Anger, irreverence, and humour

“The more people get to laugh, the better”, said my client. So, with her permission, I’m sharing her story, glorious morning chaos turned into gold both by her 6-year-old and her loving mom.

This morning we were a bit of a tight schedule, as I had to bring my daughter Madeleine for her ballet practice. I had to ask her 6 times to put her shoes on, brush her hair… you know, the morning routine. But once we got to the last item – the jacket, I just lost my cool. We were running late, so I told her, “if you don´t put your jacket on, I will smack your bum”. I was not proud of that, but she did right away. On the way to her ballet class, I am talking to her calmly, explaining that I really don’t want to be screaming and scaring her by telling her I would be smacking her bum. So I ask her: Why did you push me on every request I asked you all morning? And Madeleine says: Well, you are going to the anger management school, so I am testing you.

When humour is present, our brain can transform a trigger into pleasure. Allowing ourselves to defy expectations through humour awakens our prefrontal cortex and calms our most immediate response to stress. We cannot control morning chaos, but we can evoke a healthier response when things get out of control. Anger and control are close friends. Accepting the absurd, and practicing irreverence towards ourselves in the presence of strangers and the ones we love can be an effective antidote for having a joyful day, in spite of a busy agenda.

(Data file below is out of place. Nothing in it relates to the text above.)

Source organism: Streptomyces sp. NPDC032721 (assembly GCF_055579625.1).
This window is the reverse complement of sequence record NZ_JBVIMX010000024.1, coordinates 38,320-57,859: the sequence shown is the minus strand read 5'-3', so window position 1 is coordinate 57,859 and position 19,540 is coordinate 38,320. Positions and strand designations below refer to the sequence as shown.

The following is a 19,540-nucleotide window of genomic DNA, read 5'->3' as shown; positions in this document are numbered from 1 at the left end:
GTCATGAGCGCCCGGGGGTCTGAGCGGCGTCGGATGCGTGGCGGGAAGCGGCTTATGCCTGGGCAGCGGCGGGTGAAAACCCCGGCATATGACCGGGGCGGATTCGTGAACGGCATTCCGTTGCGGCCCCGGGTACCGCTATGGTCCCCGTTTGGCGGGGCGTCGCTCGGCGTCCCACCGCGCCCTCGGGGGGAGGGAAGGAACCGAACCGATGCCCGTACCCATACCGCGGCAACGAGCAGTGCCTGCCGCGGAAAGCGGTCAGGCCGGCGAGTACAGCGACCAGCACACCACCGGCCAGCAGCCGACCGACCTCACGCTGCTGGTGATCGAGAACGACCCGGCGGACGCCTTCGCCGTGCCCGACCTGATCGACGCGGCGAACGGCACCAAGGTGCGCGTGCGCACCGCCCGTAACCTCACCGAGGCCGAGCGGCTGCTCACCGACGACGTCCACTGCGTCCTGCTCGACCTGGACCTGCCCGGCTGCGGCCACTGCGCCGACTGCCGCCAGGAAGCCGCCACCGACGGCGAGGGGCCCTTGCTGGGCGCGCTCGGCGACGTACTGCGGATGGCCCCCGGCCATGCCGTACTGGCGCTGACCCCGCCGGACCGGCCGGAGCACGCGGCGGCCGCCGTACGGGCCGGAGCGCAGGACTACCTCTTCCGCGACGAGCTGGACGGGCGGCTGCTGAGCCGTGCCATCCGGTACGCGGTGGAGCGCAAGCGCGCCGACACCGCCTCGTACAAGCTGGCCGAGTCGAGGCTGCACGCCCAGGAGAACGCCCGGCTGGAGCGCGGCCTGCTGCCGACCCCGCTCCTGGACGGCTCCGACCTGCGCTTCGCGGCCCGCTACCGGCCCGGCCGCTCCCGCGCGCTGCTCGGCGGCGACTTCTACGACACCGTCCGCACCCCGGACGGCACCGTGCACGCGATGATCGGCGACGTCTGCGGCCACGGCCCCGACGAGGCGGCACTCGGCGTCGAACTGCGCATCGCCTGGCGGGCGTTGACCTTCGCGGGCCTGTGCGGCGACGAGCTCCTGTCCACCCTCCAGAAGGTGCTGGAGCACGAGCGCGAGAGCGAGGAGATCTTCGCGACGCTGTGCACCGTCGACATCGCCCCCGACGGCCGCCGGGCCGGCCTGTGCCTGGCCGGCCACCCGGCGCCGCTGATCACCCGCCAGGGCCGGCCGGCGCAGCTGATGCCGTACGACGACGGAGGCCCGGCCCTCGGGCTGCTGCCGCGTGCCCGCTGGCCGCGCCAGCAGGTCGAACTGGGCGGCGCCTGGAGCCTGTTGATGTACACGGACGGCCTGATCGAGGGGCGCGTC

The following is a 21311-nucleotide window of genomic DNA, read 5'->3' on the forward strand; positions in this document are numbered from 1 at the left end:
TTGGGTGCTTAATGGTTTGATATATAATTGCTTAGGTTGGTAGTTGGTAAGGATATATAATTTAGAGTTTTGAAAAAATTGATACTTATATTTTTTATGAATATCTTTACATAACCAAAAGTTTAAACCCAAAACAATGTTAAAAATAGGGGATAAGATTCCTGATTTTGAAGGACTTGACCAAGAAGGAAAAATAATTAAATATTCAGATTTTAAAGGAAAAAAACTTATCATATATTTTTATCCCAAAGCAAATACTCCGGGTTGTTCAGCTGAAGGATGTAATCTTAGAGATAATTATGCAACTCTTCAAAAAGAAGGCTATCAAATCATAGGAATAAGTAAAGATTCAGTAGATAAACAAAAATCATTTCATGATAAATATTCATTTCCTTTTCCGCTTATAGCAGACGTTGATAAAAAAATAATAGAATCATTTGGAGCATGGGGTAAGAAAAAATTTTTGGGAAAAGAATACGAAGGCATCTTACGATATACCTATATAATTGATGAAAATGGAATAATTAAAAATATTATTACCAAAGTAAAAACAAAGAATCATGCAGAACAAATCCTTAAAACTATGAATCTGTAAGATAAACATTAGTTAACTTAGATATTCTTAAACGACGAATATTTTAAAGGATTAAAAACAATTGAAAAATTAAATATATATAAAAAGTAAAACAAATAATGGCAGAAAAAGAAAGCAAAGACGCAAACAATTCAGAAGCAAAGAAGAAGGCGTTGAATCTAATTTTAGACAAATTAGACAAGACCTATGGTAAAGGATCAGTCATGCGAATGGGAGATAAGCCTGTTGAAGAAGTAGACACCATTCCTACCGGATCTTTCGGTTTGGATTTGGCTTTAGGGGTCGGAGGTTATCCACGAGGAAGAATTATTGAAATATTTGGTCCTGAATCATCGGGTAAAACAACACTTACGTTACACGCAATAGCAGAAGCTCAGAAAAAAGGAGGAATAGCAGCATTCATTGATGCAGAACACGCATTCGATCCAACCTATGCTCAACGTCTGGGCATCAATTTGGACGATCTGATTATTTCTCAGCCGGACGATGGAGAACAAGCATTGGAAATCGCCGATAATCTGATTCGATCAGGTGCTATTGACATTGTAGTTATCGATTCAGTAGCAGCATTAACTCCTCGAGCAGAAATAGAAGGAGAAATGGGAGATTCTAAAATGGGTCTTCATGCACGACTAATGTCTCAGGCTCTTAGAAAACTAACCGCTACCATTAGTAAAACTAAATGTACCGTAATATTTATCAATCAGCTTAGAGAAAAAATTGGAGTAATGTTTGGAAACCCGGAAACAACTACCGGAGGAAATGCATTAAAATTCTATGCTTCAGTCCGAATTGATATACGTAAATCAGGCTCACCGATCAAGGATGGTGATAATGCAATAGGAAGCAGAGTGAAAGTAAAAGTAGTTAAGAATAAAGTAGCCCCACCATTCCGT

Many clients report consciously working on their relationship with anger and then bam! finding themselves in the most humorous situations. Very different than laughing out of cynicism or despair, this kind of irreverence towards ourselves (not others) is healthy and encouraged. So go ahead! Befriend humour and turn on your feel-good neurotransmitters. Laugh, get lighter and let control go. Welcome joy into the space inhabited by that – soon not able to be contained – tension of piled up expectations.

*Healing Anger is a 12-hour program, where women study their relationship with anger. We start groups every 7 weeks approximately. Women can join us in person or live through video conference.